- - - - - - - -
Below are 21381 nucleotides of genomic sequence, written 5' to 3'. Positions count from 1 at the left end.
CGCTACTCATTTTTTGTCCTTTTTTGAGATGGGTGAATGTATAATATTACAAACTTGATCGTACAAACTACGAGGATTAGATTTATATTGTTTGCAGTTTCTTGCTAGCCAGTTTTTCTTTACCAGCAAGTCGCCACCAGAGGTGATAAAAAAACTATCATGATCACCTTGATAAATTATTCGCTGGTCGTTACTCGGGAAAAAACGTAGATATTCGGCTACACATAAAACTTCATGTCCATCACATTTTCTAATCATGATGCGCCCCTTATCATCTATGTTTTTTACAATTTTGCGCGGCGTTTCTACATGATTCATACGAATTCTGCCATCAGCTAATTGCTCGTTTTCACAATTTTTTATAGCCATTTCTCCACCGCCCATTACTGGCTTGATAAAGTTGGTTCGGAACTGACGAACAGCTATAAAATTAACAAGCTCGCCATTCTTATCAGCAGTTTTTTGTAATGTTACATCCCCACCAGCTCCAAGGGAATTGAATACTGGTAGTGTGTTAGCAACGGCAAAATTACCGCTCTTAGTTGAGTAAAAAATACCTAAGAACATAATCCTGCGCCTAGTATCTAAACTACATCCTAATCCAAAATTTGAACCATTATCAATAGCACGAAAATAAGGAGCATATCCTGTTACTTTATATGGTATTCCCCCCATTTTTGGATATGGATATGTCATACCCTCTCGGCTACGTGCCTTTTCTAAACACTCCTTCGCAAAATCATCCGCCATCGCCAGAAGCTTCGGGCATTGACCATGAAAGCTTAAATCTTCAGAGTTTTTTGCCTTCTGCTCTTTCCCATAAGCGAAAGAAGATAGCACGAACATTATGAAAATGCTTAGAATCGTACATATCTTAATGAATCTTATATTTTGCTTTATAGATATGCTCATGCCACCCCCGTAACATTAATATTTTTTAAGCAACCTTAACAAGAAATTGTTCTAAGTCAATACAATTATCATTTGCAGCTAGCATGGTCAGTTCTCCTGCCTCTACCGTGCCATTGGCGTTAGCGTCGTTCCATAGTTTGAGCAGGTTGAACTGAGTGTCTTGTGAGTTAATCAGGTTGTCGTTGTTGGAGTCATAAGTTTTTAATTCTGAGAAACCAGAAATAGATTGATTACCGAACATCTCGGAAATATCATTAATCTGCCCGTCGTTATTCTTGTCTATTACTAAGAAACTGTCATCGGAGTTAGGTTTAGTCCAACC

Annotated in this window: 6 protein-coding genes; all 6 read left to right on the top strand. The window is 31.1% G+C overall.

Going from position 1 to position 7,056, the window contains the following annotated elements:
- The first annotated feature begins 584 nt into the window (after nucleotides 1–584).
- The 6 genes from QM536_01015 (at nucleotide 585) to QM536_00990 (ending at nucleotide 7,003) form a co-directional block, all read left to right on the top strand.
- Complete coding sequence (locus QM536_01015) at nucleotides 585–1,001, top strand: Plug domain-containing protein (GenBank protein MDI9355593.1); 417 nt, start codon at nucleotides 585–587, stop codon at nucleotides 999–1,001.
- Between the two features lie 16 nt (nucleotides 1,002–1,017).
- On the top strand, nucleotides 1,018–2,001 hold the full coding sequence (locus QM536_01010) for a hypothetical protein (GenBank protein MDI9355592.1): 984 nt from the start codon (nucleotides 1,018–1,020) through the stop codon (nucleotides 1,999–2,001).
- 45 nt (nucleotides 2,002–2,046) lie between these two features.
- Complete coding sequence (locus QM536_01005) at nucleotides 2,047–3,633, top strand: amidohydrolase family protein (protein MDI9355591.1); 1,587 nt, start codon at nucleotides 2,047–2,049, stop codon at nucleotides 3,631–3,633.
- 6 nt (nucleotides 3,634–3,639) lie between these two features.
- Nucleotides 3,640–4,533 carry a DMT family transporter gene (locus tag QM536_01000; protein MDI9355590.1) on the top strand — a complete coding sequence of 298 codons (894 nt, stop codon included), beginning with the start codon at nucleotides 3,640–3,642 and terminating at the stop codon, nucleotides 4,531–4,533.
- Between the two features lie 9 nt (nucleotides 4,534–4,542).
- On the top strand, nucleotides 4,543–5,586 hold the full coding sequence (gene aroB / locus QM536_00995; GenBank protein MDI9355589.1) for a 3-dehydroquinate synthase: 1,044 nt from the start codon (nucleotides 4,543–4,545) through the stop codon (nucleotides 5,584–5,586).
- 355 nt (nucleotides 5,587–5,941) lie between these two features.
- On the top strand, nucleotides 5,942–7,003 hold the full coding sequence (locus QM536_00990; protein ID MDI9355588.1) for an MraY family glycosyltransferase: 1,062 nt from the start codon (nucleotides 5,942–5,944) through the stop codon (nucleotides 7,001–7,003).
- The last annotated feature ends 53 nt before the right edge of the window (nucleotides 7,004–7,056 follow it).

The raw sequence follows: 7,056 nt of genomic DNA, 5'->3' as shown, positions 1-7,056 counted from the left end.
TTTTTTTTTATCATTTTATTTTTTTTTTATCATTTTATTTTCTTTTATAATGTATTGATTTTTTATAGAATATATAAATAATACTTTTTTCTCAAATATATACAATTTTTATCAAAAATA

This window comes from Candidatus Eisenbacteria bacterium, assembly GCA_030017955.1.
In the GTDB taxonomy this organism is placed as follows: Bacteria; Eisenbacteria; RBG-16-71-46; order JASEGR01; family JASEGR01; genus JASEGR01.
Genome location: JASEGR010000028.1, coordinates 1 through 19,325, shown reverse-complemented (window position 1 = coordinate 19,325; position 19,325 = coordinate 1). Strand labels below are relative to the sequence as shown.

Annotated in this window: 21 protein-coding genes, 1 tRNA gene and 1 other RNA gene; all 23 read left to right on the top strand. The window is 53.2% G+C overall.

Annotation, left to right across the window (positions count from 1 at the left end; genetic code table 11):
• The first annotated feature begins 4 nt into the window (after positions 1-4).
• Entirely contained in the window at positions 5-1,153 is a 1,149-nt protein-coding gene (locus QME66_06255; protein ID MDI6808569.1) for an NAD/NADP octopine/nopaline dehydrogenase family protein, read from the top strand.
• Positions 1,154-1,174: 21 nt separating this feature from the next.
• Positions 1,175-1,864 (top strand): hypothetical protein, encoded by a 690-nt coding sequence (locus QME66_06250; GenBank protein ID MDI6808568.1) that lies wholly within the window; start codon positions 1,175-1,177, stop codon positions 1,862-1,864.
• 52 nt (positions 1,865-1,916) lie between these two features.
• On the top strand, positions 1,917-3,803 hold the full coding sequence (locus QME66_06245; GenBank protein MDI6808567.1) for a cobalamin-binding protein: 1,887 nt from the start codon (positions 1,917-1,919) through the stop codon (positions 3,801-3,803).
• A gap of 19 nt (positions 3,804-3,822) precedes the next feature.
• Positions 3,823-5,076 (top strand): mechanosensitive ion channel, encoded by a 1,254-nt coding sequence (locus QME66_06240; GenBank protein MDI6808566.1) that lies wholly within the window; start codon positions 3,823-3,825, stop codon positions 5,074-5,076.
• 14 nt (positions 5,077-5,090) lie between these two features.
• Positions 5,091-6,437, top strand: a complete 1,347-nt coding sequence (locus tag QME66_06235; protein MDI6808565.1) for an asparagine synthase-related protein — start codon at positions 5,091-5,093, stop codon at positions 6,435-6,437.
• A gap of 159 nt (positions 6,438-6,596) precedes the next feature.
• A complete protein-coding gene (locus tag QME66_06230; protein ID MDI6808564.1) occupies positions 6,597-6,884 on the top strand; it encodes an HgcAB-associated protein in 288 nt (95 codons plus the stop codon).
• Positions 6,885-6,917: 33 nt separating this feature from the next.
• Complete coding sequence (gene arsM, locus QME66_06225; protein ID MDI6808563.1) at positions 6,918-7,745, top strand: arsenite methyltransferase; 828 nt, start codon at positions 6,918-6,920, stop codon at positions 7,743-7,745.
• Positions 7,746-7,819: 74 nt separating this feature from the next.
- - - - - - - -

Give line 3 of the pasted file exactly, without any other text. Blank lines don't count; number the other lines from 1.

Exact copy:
Annotated in this window: 6 protein-coding genes; all 6 read left to right on the top strand. The window is 31.1% G+C overall.